Yesterday for the TarGram Challenge was UNC Fam. We’ve already covered joint authors or relationships you have when creating content. Instead, we wanted to talk about an interesting new legal development in Delaware: the “Fiduciary Access to Digital Assets and Digital Accounts Act. The “Fiduciary Access to Digital Assets and Digital Accounts Act” is an act which allows a fiduciary to “exercise control over any and all rights in digital assets.” The law passed earlier in August 2014 and was modeled after the Uniform Law Commission’s “Uniform Fiduciary Access to Digital Assets Act” presented in July 2014.

Who can act?  According to the law, a fiduciary is “a personal representative appointed by the Register of Wills [an executor], a guardian [for a person under 18 or a person who has a mental or physical incapacity] appointed pursuant to Chapter 39 of this title, an agent under a durable personal power of attorney pursuant to Chapter 49A of this title, a trustee, or an adviser pursuant to § 3313 of this title.” The legal community thinks that this statute will primarily be used when administering the estate of someone who has passed away. Theoretically, it could be used by a parent to administer the digital content of their children.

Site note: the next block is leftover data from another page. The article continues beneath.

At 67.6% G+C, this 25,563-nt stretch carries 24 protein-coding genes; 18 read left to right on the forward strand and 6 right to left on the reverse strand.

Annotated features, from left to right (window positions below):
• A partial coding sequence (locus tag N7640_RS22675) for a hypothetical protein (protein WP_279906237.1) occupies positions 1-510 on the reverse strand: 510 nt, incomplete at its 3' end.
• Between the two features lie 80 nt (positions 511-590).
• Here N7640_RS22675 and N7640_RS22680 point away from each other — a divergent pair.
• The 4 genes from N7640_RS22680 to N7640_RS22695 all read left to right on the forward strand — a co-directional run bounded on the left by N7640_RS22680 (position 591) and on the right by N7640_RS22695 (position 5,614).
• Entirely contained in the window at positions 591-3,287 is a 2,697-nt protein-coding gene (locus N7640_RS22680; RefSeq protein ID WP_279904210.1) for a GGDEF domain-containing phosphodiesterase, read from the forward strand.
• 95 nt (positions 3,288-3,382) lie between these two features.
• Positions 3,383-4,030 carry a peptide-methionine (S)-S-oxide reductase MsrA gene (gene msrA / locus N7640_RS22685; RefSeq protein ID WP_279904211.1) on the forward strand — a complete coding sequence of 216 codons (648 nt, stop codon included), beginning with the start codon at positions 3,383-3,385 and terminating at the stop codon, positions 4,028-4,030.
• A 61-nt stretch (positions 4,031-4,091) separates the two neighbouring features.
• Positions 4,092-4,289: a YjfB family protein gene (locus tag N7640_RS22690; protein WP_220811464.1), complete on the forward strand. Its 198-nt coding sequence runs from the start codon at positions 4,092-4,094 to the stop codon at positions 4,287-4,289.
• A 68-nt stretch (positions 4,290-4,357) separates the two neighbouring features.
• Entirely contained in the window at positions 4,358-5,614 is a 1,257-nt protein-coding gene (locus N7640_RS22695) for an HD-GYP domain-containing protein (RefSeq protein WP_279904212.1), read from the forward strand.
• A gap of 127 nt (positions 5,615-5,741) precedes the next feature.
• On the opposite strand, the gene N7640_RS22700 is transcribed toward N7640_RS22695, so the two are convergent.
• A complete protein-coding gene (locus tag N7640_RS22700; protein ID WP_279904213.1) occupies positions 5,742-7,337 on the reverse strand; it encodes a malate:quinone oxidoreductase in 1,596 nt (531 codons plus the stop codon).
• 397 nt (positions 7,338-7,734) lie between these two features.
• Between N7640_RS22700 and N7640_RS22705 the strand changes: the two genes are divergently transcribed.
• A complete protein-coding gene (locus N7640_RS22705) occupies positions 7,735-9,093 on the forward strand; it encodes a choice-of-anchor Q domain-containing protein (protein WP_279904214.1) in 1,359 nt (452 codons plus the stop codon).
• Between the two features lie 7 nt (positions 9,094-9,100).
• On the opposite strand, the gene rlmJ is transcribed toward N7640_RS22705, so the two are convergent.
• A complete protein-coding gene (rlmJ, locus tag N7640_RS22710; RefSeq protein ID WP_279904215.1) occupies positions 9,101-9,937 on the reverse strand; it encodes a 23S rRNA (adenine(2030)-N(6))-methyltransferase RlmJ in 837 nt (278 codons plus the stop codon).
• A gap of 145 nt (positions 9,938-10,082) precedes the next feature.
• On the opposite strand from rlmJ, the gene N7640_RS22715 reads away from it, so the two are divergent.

Digital assets include your email, documents, social media content, etc. However, it also includes documents, audio, video, images, and sounds. It could create an ability for a person to leave their digital content, like E-books, music, and videos to become part of the estate. As the act is currently written, the fiduciary (primarily executor) can only act to the extent permitted under the end user agreement. Three of the biggest electronic content distributors (Amazon, the Apple Store, and Android Market) all disallow you to transfer the content to someone else in their terms and services agreement. From a practical perspective, this doesn’t mean much, because you can use the content until you die, but from a legal perspective it does have significance. It will be interesting to see how this unfolds in the Delaware courts or in other courts if states decide to adopt this. If you have questions about this or any other digital content, come talk to us in the Scholarly Communications Office, and we’ll be happy to point you the right way.

The Copyright #Tarpit of Pre-1972 Sound Recordings